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February 9, 2018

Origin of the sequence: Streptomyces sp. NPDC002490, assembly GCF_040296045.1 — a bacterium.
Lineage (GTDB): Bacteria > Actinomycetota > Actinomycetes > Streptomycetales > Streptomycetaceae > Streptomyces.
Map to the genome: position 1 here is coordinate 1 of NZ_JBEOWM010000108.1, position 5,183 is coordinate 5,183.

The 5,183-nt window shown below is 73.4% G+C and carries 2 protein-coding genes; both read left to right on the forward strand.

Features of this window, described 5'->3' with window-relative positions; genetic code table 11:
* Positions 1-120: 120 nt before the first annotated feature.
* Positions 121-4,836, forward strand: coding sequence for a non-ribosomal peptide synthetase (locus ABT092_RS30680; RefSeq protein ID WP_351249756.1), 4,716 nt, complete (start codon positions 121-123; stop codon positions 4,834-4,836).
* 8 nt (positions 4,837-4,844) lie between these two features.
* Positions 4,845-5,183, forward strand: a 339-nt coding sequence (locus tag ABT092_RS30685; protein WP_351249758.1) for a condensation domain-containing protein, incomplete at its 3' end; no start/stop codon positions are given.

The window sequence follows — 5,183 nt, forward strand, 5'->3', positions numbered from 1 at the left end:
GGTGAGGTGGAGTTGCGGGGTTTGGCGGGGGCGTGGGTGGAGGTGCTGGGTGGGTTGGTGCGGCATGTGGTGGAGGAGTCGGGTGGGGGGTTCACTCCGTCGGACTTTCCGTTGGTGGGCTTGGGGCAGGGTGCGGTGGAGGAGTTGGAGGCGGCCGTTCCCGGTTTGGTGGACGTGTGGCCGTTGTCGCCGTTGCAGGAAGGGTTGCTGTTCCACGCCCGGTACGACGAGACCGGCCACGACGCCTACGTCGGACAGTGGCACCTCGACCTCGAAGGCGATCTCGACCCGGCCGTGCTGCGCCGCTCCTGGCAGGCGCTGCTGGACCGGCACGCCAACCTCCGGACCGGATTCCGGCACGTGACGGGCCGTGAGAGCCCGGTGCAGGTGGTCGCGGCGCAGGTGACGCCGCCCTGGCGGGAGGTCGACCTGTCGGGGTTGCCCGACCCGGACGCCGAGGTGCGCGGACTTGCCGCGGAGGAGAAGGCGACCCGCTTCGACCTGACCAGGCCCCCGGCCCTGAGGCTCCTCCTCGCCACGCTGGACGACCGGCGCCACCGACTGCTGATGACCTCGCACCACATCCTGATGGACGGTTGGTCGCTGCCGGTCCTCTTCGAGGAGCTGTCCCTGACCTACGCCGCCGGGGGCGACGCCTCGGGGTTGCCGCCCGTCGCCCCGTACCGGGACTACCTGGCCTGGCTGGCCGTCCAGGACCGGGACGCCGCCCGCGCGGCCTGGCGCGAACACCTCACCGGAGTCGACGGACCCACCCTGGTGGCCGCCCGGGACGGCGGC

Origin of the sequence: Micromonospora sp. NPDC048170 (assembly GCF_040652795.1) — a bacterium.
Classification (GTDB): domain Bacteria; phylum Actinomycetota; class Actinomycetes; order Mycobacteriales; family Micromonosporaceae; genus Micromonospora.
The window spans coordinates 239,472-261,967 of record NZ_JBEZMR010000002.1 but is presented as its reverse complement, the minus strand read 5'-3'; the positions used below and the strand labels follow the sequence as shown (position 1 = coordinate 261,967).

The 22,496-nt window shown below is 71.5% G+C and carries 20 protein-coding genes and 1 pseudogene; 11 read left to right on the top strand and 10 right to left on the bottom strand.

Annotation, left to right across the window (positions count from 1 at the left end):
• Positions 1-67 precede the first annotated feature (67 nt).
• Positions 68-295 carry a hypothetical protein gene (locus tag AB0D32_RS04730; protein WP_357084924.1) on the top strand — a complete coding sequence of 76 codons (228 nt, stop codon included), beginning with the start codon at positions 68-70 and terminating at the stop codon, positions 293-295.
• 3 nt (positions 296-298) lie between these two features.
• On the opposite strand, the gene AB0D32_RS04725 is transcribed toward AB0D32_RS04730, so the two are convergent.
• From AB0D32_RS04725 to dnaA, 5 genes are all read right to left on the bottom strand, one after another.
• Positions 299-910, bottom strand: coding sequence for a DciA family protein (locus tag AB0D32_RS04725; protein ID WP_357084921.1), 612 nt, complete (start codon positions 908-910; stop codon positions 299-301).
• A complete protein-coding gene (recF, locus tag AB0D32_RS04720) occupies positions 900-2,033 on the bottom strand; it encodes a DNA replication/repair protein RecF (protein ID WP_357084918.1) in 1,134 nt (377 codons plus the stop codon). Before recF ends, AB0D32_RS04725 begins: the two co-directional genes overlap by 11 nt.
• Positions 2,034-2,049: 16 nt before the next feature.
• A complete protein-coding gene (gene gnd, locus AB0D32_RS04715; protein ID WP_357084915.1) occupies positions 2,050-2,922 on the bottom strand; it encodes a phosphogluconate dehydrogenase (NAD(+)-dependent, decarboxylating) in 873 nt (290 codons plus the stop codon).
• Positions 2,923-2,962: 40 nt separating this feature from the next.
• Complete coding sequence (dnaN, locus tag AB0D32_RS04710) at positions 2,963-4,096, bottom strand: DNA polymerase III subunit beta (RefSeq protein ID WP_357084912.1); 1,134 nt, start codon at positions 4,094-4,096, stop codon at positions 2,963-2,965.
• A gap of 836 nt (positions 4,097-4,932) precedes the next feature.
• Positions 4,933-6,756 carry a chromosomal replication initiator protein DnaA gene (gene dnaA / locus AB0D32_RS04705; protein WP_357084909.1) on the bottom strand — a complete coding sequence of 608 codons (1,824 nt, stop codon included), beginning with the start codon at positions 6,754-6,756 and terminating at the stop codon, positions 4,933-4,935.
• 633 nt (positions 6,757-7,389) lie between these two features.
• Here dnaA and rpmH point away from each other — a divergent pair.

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HERITAGE FLORIDA JEWISH NEWS, FEBRUARY 9, 2018 PAGE 3A By Ron Kampeas WASHINGTON (JTA)-- President Donald Trump called on Congress to pass a law that would extend foreign assistance only to "friendly" nations, a dig at the countries that voted in the United Na- tions to censure the United States for recognizing Jeru- salem as Israel's capital. "Last month, I also took an action endorsed unani- mously by the Senate just months before: I recognized Jerusalem as the capital of Israel," Trump said Tuesday in his State of the Union address to Congress to a standing ovation from Republicans, as well as his Jewish daughter, Ivanka, and her husband, Jared Kushner. "Shortly afterwards, doz- ens of countries voted in the United Nations General Assembly against America's sovereign right to make this recognition," he said. "In 2016, American taxpayers generously sent those same (JTA)--Staples CEO Shira Goodman abruptly departed as head of the retailer after a year and a half on the job. The company announced Friday that Goodman was stepping down. Her succes- sor was later announced as former Coca-Cola executive Alexander Douglas. Staples went private less than a year ago after it was acquired by Sycamore Part- ners for $7 billion. Goodman worked for the company in various execu- tive roles for 26 years She was named CEO in Septem- ber 2016 after serving three months as interim CEO. "Shira has played a criti- cal role in the evolution of North American Delivery, from its earliest days as just an idea to its current market leadership," Mark Cautela, a spokesman for Staples, said Friday in a statement. "We are immensely grateful for the contributions she has made to Staples over the i By Former President Barack Obama this week defended his controversial decision to allow a December 2016 United Na- tions Security Council reso- lution condemning Israel's presence in eastern Jerusa- lem, Judea and Samaria to pass in the waning days of his administration, blaming the "skyrocketing" pace of Israeli construction. "The pace of settlement construction skyrocketed, making it almost impossible to make any kind of Palestin- ian state," Obama said during a talk at Temple Emanu-El in New York City on Wednesday, the Daily Mail reported. countries more than 20 bil- lions of dollars in aid every year. That is why, tonight, I am asking the Congress to pass legislation to help ensure American foreign-assistance dollars always serve Ameri- can interests, and only go to friends of America, not enemies of America." In the General Assembly vote last month, 128 coun- tries voted to censure the United States, nine voted against and 35 abstained. Among the majority were many U.S. allies, includ- ing some--like Egypt and Jordan--that the Trump administration has cultivated to combat terrorism and which receive substantial U.S. assistance. Trump also repeated his call on Congress to amend the 2015 Iran nuclear deal, which he has reviled as one of the worst deals in history. "When the people of Iran rose up against the crimes of their corrupt dictatorship, I did not stay silent," he said, Staples CEO Shira Goodman last 26 years and she departs having led this organization with the highest level of integrity." The company's corporate headquarters are located in Framingham, a suburb west of Boston. Goodman is a leader in the Boston Jewish com- "Voting against the reso- lution would have damaged our credibility on affirming human rights only when it's convenient, not when it has to do with ourselves and our friends," the former president said. At the time, the Obama administration refused to use US veto power in the Security Council to block Resolution 2334, breaking with decades of American policy of defending Israel against one-sided UN mea- sures targeting the Jewish state. Obama also downplayed America's relatively strained relationship with Israel under his administration, arguing referring to ongoing Iranian anti-government protests. "America stands with the people of Iran in their coura- geous struggle for freedom. I am asking the Congress to address the fundamental flaws in the terrible Iran nuclear deal." Trump wants the deal, which swaps sanctions re- lief for Iran's rollback of its nuclear program, to be expanded to include restric- tions on missile development, as well as to remove "sunset" clauses allowing Iran to lift some restrictions on the en- richment of fissile materials in a decade or so. Among those on hand at the State of the Union as guests of Trump were the parents, brother and sister of Otto Warmbier, a Jewish American student impris- oned by North Korea who was returned to his family last year as he was dying. "After a shameful trial, the dictatorship sentenced Otto to 15 years of hard la- munity. She is a member of the board of directors of Combined Jewish Philan- thropies of Greater Boston and past president and ex- officio trustee of the Solo- mon Schechter Day School. A mother of three, she has been active in promoting Boston-area day schools for more than a decade. She is married to Rabbi Wes Gardenswartz of Temple Emanuel, a Conservative synagogue in Newton, a Boston suburb. Prior to Staples, she worked at Bain Capital, a private venture capital firm based in Boston that was founded by Mitt Romney, the Republican presidential can- didate in 2012 and a former Massachusetts governor. Goodman is a graduate of Princeton University and Harvard Law School. She also earned a master's degree in management science from the Massachusetts Institute of Technology. that his decisions on the Jewish state were reflective of the strong bonds between the countries. "To be a true friend of Israel it is important to be honest about it, and the politics of this country sometimes do not allow for it," Obama said. Obama pointed to the September 2016 signing of a historically large $38 bil- lion US military aid package to Israel as a sign that he is a staunch supporter of the country. "It is not a subject for dis- pute," Obama said, explaining that his staff joked often that he was "basically a liberal Jew." bor before returning him to America last June--horribly injured and on the verge of death. He passed away just days after his return," Trump said. "We need only look at the depraved character of the North Korean regime to understand the nature of the nuclear threat it could pose to America and our allies. Tonight, we pledge to honor Otto's memory with total American resolve." The applause extended by Congress to the Warm- bier family was among the lengthiest of the evening. Delivering the response was Rep. Joseph Kennedy III, D-Mass a scion of the Kennedy clan. He addressed the divisions that Democrats say Trump has sown among Americans with fraught at- tacks on minorities and by not robustly repudiating the support of white suprema- cists. "Many have spent the past year anxious, angry, afraid," he said. "We all feel the fault lines of a fractured country." Among the "fault lines" Kennedy described, he listed "Hatred and supremacy proudly marching in our streets, bullets tearing through our classrooms, concerts and congrega- tions." Also delivering remarks was Sen. Bernie Sanders, I-Vt the first Jewish candi- date to win major party nomi- nating contests when he ran last year in the Democratic primaries. Much of Sanders' speech was focused on income equal- ity, but he also addressed the divisiveness. "I want to offer a vision of where we should go as a nation which is far different than the divisiveness, dishon- esty and racism coming from the Trump administration over the past year," he said. (JTA)--The U.S. Embassy in Poland said it was "con- cerned about the repercus- sions" for bilateral relations after the Polish Senate passed legislation that criminalizes accusing the Polish state of the crimes committed by the Germans during World War II. The bill passed Wednesday in the upper house of the Polish parliament days after passing in the lower one, the Sejm. To become law, the president must sign the measure, which prescribes up to three years in prison for "whoever claims, publicly and contrary to the facts that the Polish Nation is responsible" for Nazi crimes or "grossly diminishes the responsibility of the true perpetrators." Among its critics are Israeli lawmakers, Yad Vashem, the U.S. Holocaust Memorial Museum and scholars. The embassy statement is unusual in that it suggests the United States would sanc- tion Poland for the bill if it becomes law. "We are also concerned about the repercussions this draft legislation, if enacted, could have on Poland's stra- tegic interests and relation- ships--including with the United States and Israel," it said. "The resulting divisions that may arise among our allies benefit only our rivals." Polish officials have cited use of the term "Polish death camps" as a major reason for the legislation by a member of the ruling Law and Justice party. The Nazis built several death camps in Poland, which they occupied and whose sovereignty they dismantled during World War II. "The history of the Holo- caust is painful and complex. We understand that phrases such as 'Polish death camps' are inaccurate, misleading, and hurtful," the statement read. "We are concerned, however, that if enacted this draft legislation could undermine free speech and academic discourse. Open debate, scholarship, and education are the best means of countering inaccurate and hurtful speech." Separately on Wednesday, ~', 85 Jews and non-Jews of Pol- ish descent, including promi- nent Holocaust researchers, published an open letter condemning the bill. "This unfortunate bill has made major news in Poland and internationally, raising logical, moral and legal concerns," wrote the co-signatories, including the - American journalist Anne Applebaum, Holocaust re- searcher Jan Tomasz Gross, poet Ryszard Krynicki and Sergiusz Kowalski, head of Poland's B'nai B'rith Jewish organization. "The intention behind this bill was to defend the good name of Poland," they added, but it "goes further than that--it assumes the Poles' complete innocence, framing them as the only guiltless nation in Europe. This is not the way to reclaim Poland's collective dignity." Every day that you're outside, you're exposed to dangerous, but invisible, ultraviolet (UV) sunlight. Left unprotected, prolonged exposure to UV radiation can seriously damage the eye, leading to cataracts, skin cancer around the eyelid and other eye disorders. Protecting your eyes is important to maintaining eye health now and in the future. Shield your eyes (ond your fomily's eyes) from hormful UV rays. Weor sunglosses with moximum UV protection. VISION{:}{: "i ~P,i~::'!i